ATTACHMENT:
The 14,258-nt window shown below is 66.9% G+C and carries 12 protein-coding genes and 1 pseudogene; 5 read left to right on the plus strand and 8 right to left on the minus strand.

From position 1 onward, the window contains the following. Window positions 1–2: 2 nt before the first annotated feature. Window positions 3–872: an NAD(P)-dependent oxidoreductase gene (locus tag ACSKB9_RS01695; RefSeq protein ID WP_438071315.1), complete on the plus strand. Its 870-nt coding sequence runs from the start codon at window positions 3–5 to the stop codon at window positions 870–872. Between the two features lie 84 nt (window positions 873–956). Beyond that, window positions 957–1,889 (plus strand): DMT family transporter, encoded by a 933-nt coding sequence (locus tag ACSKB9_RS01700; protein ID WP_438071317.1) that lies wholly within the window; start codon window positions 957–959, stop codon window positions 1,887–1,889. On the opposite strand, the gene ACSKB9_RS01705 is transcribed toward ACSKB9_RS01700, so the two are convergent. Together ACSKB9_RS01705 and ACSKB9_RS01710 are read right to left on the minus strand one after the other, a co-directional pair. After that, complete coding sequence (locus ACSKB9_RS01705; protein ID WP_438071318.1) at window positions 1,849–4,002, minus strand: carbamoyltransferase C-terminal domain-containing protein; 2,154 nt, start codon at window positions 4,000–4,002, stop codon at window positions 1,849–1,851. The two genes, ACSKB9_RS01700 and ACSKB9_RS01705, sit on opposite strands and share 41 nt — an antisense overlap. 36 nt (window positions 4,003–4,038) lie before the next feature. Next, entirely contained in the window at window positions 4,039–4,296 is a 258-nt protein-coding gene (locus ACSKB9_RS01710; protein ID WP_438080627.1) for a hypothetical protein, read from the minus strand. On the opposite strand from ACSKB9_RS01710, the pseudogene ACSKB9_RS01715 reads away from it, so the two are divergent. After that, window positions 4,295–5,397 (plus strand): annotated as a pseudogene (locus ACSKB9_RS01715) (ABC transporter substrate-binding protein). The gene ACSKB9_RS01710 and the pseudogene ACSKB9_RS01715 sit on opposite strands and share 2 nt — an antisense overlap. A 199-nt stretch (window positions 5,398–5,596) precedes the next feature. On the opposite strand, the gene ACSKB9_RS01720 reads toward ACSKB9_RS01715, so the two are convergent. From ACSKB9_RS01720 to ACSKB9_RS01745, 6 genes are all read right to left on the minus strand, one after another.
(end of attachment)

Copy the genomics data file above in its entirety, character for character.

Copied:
The 14,258-nt window shown below is 66.9% G+C and carries 12 protein-coding genes and 1 pseudogene; 5 read left to right on the plus strand and 8 right to left on the minus strand.

From position 1 onward, the window contains the following. Window positions 1–2: 2 nt before the first annotated feature. Window positions 3–872: an NAD(P)-dependent oxidoreductase gene (locus tag ACSKB9_RS01695; RefSeq protein ID WP_438071315.1), complete on the plus strand. Its 870-nt coding sequence runs from the start codon at window positions 3–5 to the stop codon at window positions 870–872. Between the two features lie 84 nt (window positions 873–956). Beyond that, window positions 957–1,889 (plus strand): DMT family transporter, encoded by a 933-nt coding sequence (locus tag ACSKB9_RS01700; protein ID WP_438071317.1) that lies wholly within the window; start codon window positions 957–959, stop codon window positions 1,887–1,889. On the opposite strand, the gene ACSKB9_RS01705 is transcribed toward ACSKB9_RS01700, so the two are convergent. Together ACSKB9_RS01705 and ACSKB9_RS01710 are read right to left on the minus strand one after the other, a co-directional pair. After that, complete coding sequence (locus ACSKB9_RS01705; protein ID WP_438071318.1) at window positions 1,849–4,002, minus strand: carbamoyltransferase C-terminal domain-containing protein; 2,154 nt, start codon at window positions 4,000–4,002, stop codon at window positions 1,849–1,851. The two genes, ACSKB9_RS01700 and ACSKB9_RS01705, sit on opposite strands and share 41 nt — an antisense overlap. 36 nt (window positions 4,003–4,038) lie before the next feature. Next, entirely contained in the window at window positions 4,039–4,296 is a 258-nt protein-coding gene (locus ACSKB9_RS01710; protein ID WP_438080627.1) for a hypothetical protein, read from the minus strand. On the opposite strand from ACSKB9_RS01710, the pseudogene ACSKB9_RS01715 reads away from it, so the two are divergent. After that, window positions 4,295–5,397 (plus strand): annotated as a pseudogene (locus ACSKB9_RS01715) (ABC transporter substrate-binding protein). The gene ACSKB9_RS01710 and the pseudogene ACSKB9_RS01715 sit on opposite strands and share 2 nt — an antisense overlap. A 199-nt stretch (window positions 5,398–5,596) precedes the next feature. On the opposite strand, the gene ACSKB9_RS01720 reads toward ACSKB9_RS01715, so the two are convergent. From ACSKB9_RS01720 to ACSKB9_RS01745, 6 genes are all read right to left on the minus strand, one after another.